I love counterintuitive data that challenges commonly held beliefs. And there is a lot of counterintuitive health data out there (For example, data questioning the health benefits associated with taking vitamins or data that lead to a revolution in how we put our babies to sleep AND cut incidents of SIDS in half).
This story by Aschwanden for fivethirtyeight.com discusses efficacy data for various kinds of cancer screening. Short version of this article: Early cancer screening detects non-cancerous lumps and abnormalities in the human body, which in turn leads to additional and evasive tests and procedures in order to ensure that an individual really is cancer free or to remove growths that are not life-threatening (but expose an individual to all the risks associated with surgery).
1) Diagnosis of thyroid cancer in South Korea has increased. Because it is being tested for more often. However, death due to thyroid cancer has NOT increased (see figure below). As such, all of the extra detection hasn't actually decreased mortality, but it probably has increased more evasive screening measures and surgery on people who will not die of cancer.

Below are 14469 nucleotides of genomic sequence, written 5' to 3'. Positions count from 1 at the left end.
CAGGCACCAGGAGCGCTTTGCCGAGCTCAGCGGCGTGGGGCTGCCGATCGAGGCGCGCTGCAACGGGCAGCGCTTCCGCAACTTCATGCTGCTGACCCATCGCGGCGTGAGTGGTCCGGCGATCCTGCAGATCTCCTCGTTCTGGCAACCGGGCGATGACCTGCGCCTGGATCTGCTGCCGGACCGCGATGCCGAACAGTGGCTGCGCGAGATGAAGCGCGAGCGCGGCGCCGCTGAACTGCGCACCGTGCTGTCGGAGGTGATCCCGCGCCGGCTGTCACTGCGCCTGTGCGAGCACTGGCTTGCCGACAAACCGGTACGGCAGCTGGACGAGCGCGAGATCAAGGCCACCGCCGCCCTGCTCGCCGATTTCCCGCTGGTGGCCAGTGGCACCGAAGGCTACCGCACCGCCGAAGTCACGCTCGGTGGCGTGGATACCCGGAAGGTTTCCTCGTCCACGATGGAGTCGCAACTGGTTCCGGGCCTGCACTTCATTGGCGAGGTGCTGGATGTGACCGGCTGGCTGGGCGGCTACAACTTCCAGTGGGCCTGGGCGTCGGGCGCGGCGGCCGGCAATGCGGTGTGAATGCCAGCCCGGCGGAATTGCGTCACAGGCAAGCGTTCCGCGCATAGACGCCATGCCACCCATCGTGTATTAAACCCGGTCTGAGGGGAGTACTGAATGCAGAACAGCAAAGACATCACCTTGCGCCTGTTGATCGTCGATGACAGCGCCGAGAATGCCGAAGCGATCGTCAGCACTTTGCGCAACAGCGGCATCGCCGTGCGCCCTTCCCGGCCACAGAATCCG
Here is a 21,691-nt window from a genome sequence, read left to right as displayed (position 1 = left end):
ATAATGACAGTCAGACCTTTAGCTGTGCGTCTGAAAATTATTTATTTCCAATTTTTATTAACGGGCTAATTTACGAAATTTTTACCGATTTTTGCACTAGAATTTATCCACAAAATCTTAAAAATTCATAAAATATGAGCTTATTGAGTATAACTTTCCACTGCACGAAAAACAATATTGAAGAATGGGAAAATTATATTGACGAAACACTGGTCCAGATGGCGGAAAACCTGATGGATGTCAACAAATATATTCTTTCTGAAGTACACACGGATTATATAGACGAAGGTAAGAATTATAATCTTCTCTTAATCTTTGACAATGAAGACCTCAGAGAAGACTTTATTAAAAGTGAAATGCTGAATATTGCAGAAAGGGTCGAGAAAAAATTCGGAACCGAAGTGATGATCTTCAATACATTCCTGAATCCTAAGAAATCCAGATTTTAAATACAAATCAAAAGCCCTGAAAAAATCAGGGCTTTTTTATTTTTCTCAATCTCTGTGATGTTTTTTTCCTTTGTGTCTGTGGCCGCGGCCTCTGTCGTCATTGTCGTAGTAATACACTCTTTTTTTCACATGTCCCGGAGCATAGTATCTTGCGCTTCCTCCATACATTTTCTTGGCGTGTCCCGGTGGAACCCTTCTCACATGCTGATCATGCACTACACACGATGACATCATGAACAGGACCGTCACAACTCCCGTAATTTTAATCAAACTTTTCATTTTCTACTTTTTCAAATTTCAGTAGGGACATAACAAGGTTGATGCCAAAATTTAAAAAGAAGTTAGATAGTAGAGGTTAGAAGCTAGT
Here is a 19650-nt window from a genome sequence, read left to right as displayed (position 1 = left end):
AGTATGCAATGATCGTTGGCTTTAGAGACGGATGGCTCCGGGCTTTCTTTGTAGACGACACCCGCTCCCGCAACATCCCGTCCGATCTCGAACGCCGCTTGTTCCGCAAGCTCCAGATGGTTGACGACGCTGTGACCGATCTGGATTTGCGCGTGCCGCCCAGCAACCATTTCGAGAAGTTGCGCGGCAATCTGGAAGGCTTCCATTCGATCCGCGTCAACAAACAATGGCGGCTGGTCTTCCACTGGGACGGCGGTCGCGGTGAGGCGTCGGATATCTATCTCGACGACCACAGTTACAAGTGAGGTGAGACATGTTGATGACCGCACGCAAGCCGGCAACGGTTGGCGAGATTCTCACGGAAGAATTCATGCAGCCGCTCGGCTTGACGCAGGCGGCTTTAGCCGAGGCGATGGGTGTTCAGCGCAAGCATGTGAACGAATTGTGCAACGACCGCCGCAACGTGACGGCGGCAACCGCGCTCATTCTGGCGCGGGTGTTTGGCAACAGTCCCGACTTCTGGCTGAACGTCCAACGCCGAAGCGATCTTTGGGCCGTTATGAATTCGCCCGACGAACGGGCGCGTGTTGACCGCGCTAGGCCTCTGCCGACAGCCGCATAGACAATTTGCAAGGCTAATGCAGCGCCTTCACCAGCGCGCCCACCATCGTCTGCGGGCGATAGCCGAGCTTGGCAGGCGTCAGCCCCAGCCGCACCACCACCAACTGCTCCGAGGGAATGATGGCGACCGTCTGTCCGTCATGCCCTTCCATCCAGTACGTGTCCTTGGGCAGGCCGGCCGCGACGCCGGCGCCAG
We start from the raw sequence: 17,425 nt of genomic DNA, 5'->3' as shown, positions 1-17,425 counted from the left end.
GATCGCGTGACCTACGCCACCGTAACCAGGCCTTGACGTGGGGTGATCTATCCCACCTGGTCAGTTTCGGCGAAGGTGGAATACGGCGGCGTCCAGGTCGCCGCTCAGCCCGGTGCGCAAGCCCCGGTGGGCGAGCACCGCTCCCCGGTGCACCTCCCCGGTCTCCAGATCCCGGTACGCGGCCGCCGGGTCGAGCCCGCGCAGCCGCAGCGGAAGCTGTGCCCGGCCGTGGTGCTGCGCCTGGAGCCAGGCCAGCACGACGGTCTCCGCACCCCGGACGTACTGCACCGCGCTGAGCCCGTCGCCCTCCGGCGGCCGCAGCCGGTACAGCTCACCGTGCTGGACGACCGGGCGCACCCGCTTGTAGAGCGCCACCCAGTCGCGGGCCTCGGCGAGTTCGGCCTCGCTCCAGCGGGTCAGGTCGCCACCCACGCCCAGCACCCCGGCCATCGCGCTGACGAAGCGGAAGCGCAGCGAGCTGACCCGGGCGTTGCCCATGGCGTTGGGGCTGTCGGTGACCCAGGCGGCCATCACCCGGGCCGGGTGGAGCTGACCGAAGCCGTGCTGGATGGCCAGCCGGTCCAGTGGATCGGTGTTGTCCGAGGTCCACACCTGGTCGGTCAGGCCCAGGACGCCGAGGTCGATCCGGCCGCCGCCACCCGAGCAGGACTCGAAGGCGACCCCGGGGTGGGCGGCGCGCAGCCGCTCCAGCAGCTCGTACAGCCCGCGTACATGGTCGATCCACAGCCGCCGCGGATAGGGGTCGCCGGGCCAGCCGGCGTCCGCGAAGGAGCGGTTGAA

2) The number of false positives for cancer resulting from breast cancer screenings. While women are told to do monthly breast exams at home/annual screenings with the gynecologist, most of the lumps detected are innocuous, but women are exposed to radiation and biopsies in order to confirm this.
This article is a good example for:
1) Type I Errors
2) Absolute versus relative risk
3) How should data be used to prioritize health spending?
4) Would your students refuse preventive screenings after seeing data like this? Why or why not? What happens when intuition battles data?